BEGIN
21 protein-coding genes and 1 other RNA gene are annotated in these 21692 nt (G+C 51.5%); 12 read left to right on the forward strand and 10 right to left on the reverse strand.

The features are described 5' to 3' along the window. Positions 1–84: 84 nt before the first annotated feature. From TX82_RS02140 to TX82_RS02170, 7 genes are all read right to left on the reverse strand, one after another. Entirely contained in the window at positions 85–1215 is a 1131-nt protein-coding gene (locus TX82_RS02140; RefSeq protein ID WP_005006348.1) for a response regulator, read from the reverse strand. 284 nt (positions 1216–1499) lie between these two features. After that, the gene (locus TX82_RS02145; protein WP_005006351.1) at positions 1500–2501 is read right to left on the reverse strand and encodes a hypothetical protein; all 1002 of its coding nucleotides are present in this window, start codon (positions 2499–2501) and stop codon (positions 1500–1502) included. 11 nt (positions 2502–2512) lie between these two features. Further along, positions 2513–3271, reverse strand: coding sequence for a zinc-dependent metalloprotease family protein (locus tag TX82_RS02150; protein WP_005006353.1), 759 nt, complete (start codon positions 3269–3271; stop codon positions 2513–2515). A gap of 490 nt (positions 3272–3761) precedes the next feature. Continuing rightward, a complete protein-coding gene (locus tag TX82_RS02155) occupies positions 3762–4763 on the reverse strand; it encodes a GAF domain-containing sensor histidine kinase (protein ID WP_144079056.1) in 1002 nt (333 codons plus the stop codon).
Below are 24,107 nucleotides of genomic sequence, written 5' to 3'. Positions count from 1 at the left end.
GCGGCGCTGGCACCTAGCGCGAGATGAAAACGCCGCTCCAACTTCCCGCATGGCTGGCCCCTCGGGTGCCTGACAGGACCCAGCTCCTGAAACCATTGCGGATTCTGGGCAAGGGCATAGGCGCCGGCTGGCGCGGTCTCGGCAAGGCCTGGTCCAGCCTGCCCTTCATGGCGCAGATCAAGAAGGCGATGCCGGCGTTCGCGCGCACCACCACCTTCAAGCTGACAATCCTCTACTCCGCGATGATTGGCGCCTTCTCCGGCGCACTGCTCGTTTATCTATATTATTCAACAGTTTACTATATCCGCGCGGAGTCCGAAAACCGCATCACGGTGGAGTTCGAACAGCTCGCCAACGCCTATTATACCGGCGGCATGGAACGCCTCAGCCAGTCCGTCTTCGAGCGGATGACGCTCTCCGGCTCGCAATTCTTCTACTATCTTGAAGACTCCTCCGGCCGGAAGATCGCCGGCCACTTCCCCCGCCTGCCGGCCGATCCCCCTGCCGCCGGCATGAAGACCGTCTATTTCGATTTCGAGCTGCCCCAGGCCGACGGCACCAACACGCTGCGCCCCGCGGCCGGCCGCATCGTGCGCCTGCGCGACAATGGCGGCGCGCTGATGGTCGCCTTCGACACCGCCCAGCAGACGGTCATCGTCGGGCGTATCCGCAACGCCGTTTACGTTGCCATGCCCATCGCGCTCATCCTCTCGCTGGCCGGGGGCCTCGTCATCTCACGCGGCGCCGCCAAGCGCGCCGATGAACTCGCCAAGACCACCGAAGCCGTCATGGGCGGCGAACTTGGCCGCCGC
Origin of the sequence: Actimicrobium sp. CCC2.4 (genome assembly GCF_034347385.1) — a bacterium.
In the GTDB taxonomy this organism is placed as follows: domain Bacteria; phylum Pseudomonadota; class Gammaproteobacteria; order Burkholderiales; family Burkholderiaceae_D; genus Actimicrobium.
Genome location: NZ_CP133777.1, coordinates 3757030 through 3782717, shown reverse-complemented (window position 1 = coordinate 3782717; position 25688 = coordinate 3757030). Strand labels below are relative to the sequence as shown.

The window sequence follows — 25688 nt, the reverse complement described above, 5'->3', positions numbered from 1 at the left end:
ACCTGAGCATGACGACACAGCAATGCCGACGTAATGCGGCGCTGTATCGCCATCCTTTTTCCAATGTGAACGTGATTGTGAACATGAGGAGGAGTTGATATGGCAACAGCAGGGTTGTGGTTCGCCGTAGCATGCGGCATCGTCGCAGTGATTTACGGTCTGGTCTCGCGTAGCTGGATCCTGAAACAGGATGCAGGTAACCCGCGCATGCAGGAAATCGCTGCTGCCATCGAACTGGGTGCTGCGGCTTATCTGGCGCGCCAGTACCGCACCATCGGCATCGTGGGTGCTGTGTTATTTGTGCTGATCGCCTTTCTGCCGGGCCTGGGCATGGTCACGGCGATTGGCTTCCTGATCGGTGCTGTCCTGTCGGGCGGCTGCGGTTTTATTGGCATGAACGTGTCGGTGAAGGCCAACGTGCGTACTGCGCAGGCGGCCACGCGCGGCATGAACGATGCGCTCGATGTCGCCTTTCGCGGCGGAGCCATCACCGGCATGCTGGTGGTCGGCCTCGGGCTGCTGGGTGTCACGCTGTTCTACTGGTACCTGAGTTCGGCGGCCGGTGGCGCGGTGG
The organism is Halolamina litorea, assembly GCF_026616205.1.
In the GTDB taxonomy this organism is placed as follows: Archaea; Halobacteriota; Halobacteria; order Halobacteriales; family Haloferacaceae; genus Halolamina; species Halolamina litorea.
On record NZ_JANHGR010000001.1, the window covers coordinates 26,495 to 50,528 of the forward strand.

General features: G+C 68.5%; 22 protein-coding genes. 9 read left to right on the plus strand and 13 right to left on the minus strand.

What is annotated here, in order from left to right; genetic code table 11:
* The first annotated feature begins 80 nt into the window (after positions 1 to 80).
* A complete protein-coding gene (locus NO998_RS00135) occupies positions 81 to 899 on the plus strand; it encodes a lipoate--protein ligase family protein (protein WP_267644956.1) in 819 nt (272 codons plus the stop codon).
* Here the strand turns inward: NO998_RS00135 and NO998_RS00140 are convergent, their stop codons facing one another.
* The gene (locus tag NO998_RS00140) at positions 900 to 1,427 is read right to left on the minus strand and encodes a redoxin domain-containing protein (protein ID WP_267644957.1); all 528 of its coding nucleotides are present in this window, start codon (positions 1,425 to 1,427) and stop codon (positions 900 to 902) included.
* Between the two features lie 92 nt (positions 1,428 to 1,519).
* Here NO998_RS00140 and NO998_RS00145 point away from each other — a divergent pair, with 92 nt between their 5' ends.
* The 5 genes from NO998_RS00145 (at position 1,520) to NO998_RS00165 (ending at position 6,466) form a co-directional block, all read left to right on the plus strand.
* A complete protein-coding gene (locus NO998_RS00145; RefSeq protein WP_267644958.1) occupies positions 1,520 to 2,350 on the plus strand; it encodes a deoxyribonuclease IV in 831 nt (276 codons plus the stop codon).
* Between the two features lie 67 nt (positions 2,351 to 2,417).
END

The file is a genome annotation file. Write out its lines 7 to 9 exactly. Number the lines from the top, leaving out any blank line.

Genome location: NZ_CP133777.1, coordinates 3757030 through 3782717, shown reverse-complemented (window position 1 = coordinate 3782717; position 25688 = coordinate 3757030). Strand labels below are relative to the sequence as shown.

The window sequence follows — 25688 nt, the reverse complement described above, 5'->3', positions numbered from 1 at the left end:
ACCTGAGCATGACGACACAGCAATGCCGACGTAATGCGGCGCTGTATCGCCATCCTTTTTCCAATGTGAACGTGATTGTGAACATGAGGAGGAGTTGATATGGCAACAGCAGGGTTGTGGTTCGCCGTAGCATGCGGCATCGTCGCAGTGATTTACGGTCTGGTCTCGCGTAGCTGGATCCTGAAACAGGATGCAGGTAACCCGCGCATGCAGGAAATCGCTGCTGCCATCGAACTGGGTGCTGCGGCTTATCTGGCGCGCCAGTACCGCACCATCGGCATCGTGGGTGCTGTGTTATTTGTGCTGATCGCCTTTCTGCCGGGCCTGGGCATGGTCACGGCGATTGGCTTCCTGATCGGTGCTGTCCTGTCGGGCGGCTGCGGTTTTATTGGCATGAACGTGTCGGTGAAGGCCAACGTGCGTACTGCGCAGGCGGCCACGCGCGGCATGAACGATGCGCTCGATGTCGCCTTTCGCGGCGGAGCCATCACCGGCATGCTGGTGGTCGGCCTCGGGCTGCTGGGTGTCACGCTGTTCTACTGGTACCTGAGTTCGGCGGCCGGTGGCGCGGTGG